TAMPA - After a more than 30 year absence, Jehovah's Witnesses are back in town for their annual 3-day District Convention.
For many years the conventions were held at an arena at Bayfront Center in St. Petersburg. The facility was torn down more than 10 years ago, and in recent years the district convention had moved to Kissimmee.
About 6,000 worshippers on Saturday filled the University of South Florida's SunDome for Bible study, fellowship and spiritual nourishment. And 25 people from ages 12 to 91 were baptized.
This year's theme was "God's Word Is Truth."
"There is so much untruth in the world who can people trust?" said spokesman Toby Coriell.
The Bible offers a practical viewpoint for dealing with daily issues such as unemployment, family breakups and the struggles of single-parent households, said Coriell. "Families embrace this and people who want to enjoy their lives," he said. "In all of it, the Bible has information."
Jehovah's Witnesses are known for their door-to-door evangelism though Coriell says they are not seeking converts but trying to spread the truth found in the Bible. "That's why we feel it is important to put it into neighborhoods," he said.
And thousands of brochures were distributed in area neighborhoods to get the word out about the convention, Coriell said.
The Tampa convention's district area covers parts of Central Florida from Crystal River to the north and Sarasota to the south. The event began Friday and will conclude today with a program at the SunDome, 4202 Fowler Ave., that starts at 9:20 a.m. and ends about 3:30 p.m. It is free of charge and open to the public.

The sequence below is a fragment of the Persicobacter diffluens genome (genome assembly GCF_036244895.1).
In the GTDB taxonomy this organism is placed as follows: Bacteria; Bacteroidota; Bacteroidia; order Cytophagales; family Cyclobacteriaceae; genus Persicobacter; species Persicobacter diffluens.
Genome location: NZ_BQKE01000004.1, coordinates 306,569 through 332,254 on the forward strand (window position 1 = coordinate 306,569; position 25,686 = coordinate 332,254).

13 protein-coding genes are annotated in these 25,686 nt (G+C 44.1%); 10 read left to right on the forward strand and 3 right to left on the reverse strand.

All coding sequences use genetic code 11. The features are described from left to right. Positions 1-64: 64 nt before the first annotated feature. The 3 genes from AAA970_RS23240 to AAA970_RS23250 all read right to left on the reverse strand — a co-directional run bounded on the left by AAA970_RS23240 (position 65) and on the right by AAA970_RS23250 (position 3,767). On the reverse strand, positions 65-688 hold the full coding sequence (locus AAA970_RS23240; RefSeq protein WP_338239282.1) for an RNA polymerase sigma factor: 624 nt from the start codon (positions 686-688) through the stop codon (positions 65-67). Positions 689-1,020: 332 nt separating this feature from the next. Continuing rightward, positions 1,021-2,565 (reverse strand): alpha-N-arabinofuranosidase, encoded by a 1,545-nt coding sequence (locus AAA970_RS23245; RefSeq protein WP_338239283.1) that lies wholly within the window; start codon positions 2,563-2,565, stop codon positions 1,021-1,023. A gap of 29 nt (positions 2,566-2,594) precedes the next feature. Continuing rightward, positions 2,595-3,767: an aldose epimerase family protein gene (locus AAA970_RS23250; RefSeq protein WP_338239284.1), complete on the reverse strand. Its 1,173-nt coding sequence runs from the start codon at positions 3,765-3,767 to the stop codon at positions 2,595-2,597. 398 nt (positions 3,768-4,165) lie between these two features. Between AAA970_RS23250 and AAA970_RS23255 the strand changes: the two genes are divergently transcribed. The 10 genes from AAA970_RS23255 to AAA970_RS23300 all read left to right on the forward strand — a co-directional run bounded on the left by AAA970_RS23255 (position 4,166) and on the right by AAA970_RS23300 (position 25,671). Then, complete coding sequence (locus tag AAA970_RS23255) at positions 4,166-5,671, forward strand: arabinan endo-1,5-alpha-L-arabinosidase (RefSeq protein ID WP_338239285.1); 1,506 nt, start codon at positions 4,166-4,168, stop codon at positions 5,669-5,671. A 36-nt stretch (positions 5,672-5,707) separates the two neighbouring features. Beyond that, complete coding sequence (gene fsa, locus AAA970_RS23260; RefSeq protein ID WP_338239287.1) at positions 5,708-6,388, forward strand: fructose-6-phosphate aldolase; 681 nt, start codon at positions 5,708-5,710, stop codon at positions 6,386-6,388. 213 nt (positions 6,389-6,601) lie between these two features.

A second convention will be held next weekend Friday-Sunday, also at the SunDome.
District conventions are being held nationally through September, and worldwide through December. Church representatives put the number of Jehovah's Witnesses at nearly 8 million worldwide in nearly 240 countries.
Locally Tampa's district convention draws church members from about 40 congregations. Tourist officials say the series of district meetings translate into about 15,000 hotel room nights and pump about $11 million into Tampa's economy.
The church emerged from the Bible Student movement founded by Charles Taze Russell in the 19th century. The name Jehovah's Witness was adopted from Biblical scripture, Isaiah 43:10-12 which states "Ye are my witnesses." Church headquarters and its governing board are in Brooklyn.
For Sarasota residents Tara and Loran Smith this year's convention has been special. "It means so much this year because we have a little one," said Loran Smith as he cradled the couple's 2-month-old son, Luke. "It's a good opportunity to see friends we don't see normally. It's a good atmosphere."
Tara Smith was baptized at age 10; her husband at age 15.
Their son will make his decision when he is ready, the couple said.
Scriptures that speak of "our children" have taken on new importance, they said.
And Tara Smith said the convention can be quite emotional with 6,000 voices singing a song together. "This is one thing I always look forward to is the unity of song," she said.